Thanks!!! for posting this. I’m a healthy, fit 60-yr old woman. About 6 weeks ago, my facialist/nutritionist suggested I try a 10-day cleanse, just to see how good I might feel So I eliminated (well, mostly, not all) potential allergens from my diet: gluten, dairy, caffeine, alcohol, sugar. I felt great! So I went back to my regular diet and started noticing that odd sore throat and the feeling that I was about to catch a cold … it was a familiar feeling, and in the past I had always associated it with being overworked and tired. I started wondering if it had anything to do with the gluten because it seemed to spike after a pasta salad lunch. And I looked on the net to see if I could find any connection between gluten intolerance or sensitivity and sore throats. Nothing – until your posting.

    Your description of your symptoms match my own experience! So, thank you! I’m now going to eliminate gluten again for two weeks and see if I don’t feel better – this chronic sore throat is the pits!

  5. Missy Says:

    I just found your post while searching for the random health issues I’ve had throughout the years. I’m going to try to go gluten free for a week or two and see how I feel. Hopefully this will work! Fingers crossed 🙂

  6. Simone Says:

    Thanks for posting this. I googled “sore throat gluten” and this came up. You have described exactly what I am going through. I have no doubt it is the gluten. So here I am seven years later reading your post lol and I really think I have the answer. Thanks again.

  7. Amy Says:

    I am so glad to read this. I went no-grain, no-sugar for several months just to lose a little weight (10 lbs), (never had any diet related problems, age 53). It worked beautifully. Then I attended a 90th birthday celebration/visit to another state which involved several birthday cakes, two too-good-to-pass-up dinner rolls, etc. I woke the first morning after with bad headache and that about-to-vomit feeling. Few days later started a 32-day bout with sore throat, headaches, and post nasal drip. . One round of antibiotics, a mono test, three strep tests, every time the Doc said “can’t be gluten, must be something else” I would eat wheat again. (I figured my weight was ok, so why not?) I finally googled ” sore throat gluten” and found this. Long story short, I eliminated wheat again, and it went away after two days. Five days later, I still felt awesome. Then I had corn chowder at a restaurant( they even told me it had gluten…had to try it and see. Guess I’m stubborn.). Sore throat came back. 24 hours later, it is still with me. I am sure it will be gone tomorrow, and I intend to go back on my grain-free no-sugar (Primal) diet. Thanks for being here!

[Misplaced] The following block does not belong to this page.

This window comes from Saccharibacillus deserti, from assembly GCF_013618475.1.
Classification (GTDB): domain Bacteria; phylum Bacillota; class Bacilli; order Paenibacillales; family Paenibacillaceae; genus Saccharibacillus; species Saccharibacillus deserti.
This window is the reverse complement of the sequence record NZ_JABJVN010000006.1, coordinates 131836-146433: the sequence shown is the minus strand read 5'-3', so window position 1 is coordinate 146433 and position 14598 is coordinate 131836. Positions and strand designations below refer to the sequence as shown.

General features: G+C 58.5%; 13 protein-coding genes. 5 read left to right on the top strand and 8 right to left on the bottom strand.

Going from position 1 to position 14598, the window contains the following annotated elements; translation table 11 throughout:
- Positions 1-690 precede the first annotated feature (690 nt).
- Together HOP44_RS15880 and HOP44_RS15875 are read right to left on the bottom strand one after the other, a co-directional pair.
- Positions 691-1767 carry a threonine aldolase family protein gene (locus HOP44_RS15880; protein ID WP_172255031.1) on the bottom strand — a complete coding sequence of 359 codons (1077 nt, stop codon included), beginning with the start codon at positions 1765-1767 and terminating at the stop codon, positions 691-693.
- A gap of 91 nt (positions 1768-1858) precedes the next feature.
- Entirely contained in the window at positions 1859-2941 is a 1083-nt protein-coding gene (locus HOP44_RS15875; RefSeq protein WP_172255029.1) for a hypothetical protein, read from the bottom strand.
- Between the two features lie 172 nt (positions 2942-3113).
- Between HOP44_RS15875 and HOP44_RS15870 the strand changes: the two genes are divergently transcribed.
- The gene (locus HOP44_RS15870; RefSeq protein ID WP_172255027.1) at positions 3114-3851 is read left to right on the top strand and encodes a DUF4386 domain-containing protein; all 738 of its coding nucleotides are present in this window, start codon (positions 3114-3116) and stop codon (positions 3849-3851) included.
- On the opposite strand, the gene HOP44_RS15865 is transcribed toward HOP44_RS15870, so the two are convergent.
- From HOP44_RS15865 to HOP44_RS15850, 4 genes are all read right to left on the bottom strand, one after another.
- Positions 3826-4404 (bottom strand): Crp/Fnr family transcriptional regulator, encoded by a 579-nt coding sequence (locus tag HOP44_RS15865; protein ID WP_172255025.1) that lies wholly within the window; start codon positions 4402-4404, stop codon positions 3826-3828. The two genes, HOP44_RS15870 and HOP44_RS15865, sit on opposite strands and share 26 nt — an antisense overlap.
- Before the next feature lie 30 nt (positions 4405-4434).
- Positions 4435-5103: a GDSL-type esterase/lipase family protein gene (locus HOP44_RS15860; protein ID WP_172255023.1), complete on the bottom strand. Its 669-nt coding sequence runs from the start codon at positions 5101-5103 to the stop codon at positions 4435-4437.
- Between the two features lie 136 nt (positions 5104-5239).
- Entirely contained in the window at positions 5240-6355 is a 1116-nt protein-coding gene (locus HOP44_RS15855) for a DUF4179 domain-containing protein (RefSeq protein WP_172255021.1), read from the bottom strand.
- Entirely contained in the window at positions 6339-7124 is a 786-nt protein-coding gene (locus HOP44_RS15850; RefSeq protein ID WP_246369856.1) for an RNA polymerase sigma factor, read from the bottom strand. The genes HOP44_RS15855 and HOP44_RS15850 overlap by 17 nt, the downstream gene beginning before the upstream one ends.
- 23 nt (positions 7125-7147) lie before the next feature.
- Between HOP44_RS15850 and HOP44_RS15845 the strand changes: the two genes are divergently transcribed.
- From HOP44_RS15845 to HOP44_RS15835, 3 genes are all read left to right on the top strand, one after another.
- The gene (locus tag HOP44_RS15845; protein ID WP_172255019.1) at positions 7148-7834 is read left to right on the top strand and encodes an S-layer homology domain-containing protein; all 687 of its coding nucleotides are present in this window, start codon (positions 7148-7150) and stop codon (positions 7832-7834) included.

8. Jane Says:

    Hi All,

    This is a reply to Jen’s request for gluten free dessert:

    This was sooo good – you would never know it is made with avocado! Even my pickiest boys loved it. I doubled the recipe, except the maple syrup, and it was just perfect for my taste. I made it with all organic ingredients and served it with homemade whipped cream, sweetened with a little raw honey and a splash of vanilla. Yum!

    Thanks all, for the info – I just connected the dots myself, in regard to the swollen glands. I fell off the gluten free wagon quite a while ago, but plan to get back on ASAP! It just hit me today, that maybe I should do a search – and here you were! ????????????????????????????????????

  9. Mary Says:

    Hi everyone,

    I have the same symptoms that Vegangirl and many others have described. The flu-like achyness, the sore throat/glands on the left side, post nasal drip, runny nose, and sinus headaches. I’ve tried gluten free but only half heartedly so I will give it a shot. Thank you for your posts, I think my family and friends (and doctors) think I’m crazy when I complain from time to time about these symptoms. No one seems to take them seriously. Thanks again…I will let you know how I feel in a couple of weeks.

  10. Susan Says:

    Hi, I am so glad I found this site! Like Amy I keep trying to reintroduce gluten but always get the flu like symptoms with the ever persistent sore throat.
    Mary your symptom list is identical to mine the only difference is other foods seem to ignite the sore throat and sinus drainage like rice, almonds and beans too. Does anyone else have this issue? The reason I ask is because many gluten free products are made with brown and white rice flour and the thought of never being able to eat multiple food items again is daunting!